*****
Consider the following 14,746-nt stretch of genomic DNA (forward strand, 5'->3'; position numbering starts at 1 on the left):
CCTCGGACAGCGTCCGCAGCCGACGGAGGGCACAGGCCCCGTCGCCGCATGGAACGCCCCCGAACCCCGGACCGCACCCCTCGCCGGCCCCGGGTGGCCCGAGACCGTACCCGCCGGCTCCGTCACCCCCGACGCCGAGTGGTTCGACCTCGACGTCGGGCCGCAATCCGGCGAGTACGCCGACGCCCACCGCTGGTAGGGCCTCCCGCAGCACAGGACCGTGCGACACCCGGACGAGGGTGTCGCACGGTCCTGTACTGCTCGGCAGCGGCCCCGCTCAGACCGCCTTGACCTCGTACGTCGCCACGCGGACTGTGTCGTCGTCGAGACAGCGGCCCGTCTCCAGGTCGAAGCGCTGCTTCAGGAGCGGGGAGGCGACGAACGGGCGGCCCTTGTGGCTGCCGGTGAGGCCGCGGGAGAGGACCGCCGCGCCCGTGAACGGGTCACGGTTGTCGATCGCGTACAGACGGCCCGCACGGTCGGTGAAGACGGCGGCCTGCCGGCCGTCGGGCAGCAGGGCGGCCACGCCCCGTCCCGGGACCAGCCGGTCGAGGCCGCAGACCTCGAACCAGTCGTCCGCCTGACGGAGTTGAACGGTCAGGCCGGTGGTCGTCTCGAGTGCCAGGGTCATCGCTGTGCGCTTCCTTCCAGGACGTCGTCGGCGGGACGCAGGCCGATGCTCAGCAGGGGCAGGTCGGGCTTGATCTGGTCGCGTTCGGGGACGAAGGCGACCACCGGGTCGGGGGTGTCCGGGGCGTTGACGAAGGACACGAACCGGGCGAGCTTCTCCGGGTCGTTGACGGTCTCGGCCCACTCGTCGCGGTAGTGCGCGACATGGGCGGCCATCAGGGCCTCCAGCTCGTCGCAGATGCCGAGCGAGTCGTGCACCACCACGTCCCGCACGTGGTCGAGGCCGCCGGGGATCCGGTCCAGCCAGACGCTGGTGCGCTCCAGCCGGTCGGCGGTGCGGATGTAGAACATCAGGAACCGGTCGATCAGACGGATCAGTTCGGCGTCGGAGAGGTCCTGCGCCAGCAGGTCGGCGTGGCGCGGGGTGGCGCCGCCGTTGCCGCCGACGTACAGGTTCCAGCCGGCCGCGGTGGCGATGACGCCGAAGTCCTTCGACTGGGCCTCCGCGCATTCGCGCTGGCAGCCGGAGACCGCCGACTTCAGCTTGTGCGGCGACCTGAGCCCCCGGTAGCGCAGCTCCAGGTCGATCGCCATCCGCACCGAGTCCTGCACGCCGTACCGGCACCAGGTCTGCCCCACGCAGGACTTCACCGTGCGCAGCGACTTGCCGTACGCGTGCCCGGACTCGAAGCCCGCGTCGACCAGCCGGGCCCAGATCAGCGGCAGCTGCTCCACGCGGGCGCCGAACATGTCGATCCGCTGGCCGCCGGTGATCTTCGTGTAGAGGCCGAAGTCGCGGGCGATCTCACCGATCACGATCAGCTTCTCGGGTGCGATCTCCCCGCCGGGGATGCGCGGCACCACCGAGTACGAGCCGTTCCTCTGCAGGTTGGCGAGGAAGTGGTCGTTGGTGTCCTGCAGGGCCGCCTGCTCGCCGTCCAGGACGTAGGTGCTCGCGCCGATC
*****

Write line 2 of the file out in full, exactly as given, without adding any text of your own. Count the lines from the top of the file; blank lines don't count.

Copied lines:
CCTCGGACAGCGTCCGCAGCCGACGGAGGGCACAGGCCCCGTCGCCGCATGGAACGCCCCCGAACCCCGGACCGCACCCCTCGCCGGCCCCGGGTGGCCCGAGACCGTACCCGCCGGCTCCGTCACCCCCGACGCCGAGTGGTTCGACCTCGACGTCGGGCCGCAATCCGGCGAGTACGCCGACGCCCACCGCTGGTAGGGCCTCCCGCAGCACAGGACCGTGCGACACCCGGACGAGGGTGTCGCACGGTCCTGTACTGCTCGGCAGCGGCCCCGCTCAGACCGCCTTGACCTCGTACGTCGCCACGCGGACTGTGTCGTCGTCGAGACAGCGGCCCGTCTCCAGGTCGAAGCGCTGCTTCAGGAGCGGGGAGGCGACGAACGGGCGGCCCTTGTGGCTGCCGGTGAGGCCGCGGGAGAGGACCGCCGCGCCCGTGAACGGGTCACGGTTGTCGATCGCGTACAGACGGCCCGCACGGTCGGTGAAGACGGCGGCCTGCCGGCCGTCGGGCAGCAGGGCGGCCACGCCCCGTCCCGGGACCAGCCGGTCGAGGCCGCAGACCTCGAACCAGTCGTCCGCCTGACGGAGTTGAACGGTCAGGCCGGTGGTCGTCTCGAGTGCCAGGGTCATCGCTGTGCGCTTCCTTCCAGGACGTCGTCGGCGGGACGCAGGCCGATGCTCAGCAGGGGCAGGTCGGGCTTGATCTGGTCGCGTTCGGGGACGAAGGCGACCACCGGGTCGGGGGTGTCCGGGGCGTTGACGAAGGACACGAACCGGGCGAGCTTCTCCGGGTCGTTGACGGTCTCGGCCCACTCGTCGCGGTAGTGCGCGACATGGGCGGCCATCAGGGCCTCCAGCTCGTCGCAGATGCCGAGCGAGTCGTGCACCACCACGTCCCGCACGTGGTCGAGGCCGCCGGGGATCCGGTCCAGCCAGACGCTGGTGCGCTCCAGCCGGTCGGCGGTGCGGATGTAGAACATCAGGAACCGGTCGATCAGACGGATCAGTTCGGCGTCGGAGAGGTCCTGCGCCAGCAGGTCGGCGTGGCGCGGGGTGGCGCCGCCGTTGCCGCCGACGTACAGGTTCCAGCCGGCCGCGGTGGCGATGACGCCGAAGTCCTTCGACTGGGCCTCCGCGCATTCGCGCTGGCAGCCGGAGACCGCCGACTTCAGCTTGTGCGGCGACCTGAGCCCCCGGTAGCGCAGCTCCAGGTCGATCGCCATCCGCACCGAGTCCTGCACGCCGTACCGGCACCAGGTCTGCCCCACGCAGGACTTCACCGTGCGCAGCGACTTGCCGTACGCGTGCCCGGACTCGAAGCCCGCGTCGACCAGCCGGGCCCAGATCAGCGGCAGCTGCTCCACGCGGGCGCCGAACATGTCGATCCGCTGGCCGCCGGTGATCTTCGTGTAGAGGCCGAAGTCGCGGGCGATCTCACCGATCACGATCAGCTTCTCGGGTGCGATCTCCCCGCCGGGGATGCGCGGCACCACCGAGTACGAGCCGTTCCTCTGCAGGTTGGCGAGGAAGTGGTCGTTGGTGTCCTGCAGGGCCGCCTGCTCGCCGTCCAGGACGTAGGTGCTCGCGCCGATC